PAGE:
The notion of eating before a workout has long been a cause for debate among the fitness community, and compelling arguments have been made for both sides.
A team at the University of Bath seeks to put the matter to rest by conducting the first study to ever examine the effects of eating (or not eating) on fat burning during exercise.
Published ahead of print in the American Journal of Physiology – Endocrinology and Metabolism, this study brought in volunteers to undergo blood tests to reveal how adipose tissue responds to the presence or absence of carbohydrates. The participants were all male and classified as overweight.
The participants were asked to walk for 60 minutes at 60 percent of their maximum oxygen consumption. On one occasion they walked after fasting, and at another time they consumed a high-calorie breakfast that was rich in carbohydrates. The breakfast was eaten two hours prior to exercise.
Before and after each exercise session, the participants had blood taken to assess the change in gene response in adipose tissue. There was a very distinct change in each instance, showing that consuming food does create a significant effect on fat burning on the genetic level. When the men fasted before exercising, the PDK4 and HSL genes decreased. On the other hand, these same genes increased when exercising after eating. These two opposite effects led the researchers to believe that exercising fasted could have more favorable outcomes when it comes to losing stored fat.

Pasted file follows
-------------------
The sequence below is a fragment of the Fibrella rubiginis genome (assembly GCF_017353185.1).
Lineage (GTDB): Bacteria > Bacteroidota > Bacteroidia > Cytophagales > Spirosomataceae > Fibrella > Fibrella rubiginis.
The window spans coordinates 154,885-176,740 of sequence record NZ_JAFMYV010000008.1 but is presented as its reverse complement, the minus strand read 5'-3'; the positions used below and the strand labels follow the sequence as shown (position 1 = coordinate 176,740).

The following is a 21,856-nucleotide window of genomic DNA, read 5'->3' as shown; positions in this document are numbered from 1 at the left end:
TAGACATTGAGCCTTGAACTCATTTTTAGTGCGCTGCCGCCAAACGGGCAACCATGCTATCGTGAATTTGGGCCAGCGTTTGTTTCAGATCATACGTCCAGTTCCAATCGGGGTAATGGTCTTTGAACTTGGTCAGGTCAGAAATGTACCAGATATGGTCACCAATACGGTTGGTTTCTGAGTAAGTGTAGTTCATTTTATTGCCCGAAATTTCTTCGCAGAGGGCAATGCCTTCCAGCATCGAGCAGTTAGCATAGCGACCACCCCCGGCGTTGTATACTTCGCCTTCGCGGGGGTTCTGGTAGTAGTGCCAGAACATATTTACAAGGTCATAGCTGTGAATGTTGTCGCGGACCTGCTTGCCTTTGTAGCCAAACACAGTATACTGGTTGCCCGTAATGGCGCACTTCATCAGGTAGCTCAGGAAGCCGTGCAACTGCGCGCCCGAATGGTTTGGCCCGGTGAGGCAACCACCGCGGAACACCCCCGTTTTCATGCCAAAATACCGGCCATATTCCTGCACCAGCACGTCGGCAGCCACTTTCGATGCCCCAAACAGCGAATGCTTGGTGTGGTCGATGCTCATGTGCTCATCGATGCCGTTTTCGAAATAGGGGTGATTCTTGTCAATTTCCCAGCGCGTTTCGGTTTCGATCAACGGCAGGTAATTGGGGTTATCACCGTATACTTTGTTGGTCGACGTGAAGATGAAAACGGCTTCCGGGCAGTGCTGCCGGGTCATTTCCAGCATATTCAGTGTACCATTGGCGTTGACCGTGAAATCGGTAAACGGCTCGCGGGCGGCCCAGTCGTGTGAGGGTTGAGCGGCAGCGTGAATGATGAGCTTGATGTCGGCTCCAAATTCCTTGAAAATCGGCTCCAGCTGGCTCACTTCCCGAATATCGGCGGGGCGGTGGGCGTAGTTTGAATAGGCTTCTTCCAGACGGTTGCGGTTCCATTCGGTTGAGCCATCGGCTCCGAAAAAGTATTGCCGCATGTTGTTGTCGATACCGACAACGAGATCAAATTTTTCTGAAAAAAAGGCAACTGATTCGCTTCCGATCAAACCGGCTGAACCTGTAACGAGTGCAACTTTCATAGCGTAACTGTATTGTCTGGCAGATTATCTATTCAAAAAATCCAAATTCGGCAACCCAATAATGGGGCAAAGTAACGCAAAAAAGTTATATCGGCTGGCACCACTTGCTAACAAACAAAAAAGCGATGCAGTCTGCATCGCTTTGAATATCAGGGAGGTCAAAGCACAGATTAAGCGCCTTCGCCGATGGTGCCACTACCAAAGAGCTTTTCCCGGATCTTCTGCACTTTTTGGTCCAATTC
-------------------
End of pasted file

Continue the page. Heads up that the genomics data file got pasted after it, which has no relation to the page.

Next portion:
In the fasted exercise sessions, the increase of PDK4 could mean that the body was turning to stored fat as fuel for the workout, and effectively burning fat in the adipose layer. HSL, in like kind, is typically increased when the body begins to use fat as a source of fuel.
“Adipose tissue often faces competing challenges,” wrote the corresponding author of the study, Dylan Thompson. He goes on to explain that adipose tissue “is busy responding to the meal and a bout of exercise at this time will not stimulate the same [beneficial] changes in adipose tissue. This means that exercise in a fasted state might provoke more favorable changes in adipose tissue, and this could be beneficial for health in the long term.”
In other studies, it has been difficult to properly identify whether or not food consumption has a direct effect on a person’s results. The Journal of the International Society of Sports Nutrition published a work on body composition for people consuming a nutritional shake before or after a workout. They did not see a dramatic difference in either group, but saw that both groups lost weight. However, this new study from the University of Bath is the first to directly examine the gene response.
Of note is that this study fed the participants only a high-calorie, high-carbohydrate breakfast prior to training. Further research may examine the effect of the other macronutrients on gene response, such as if a person consumed a high-protein or high-fat meal before exercise. As of now, exercising fasted can burn more fat than eating beforehand.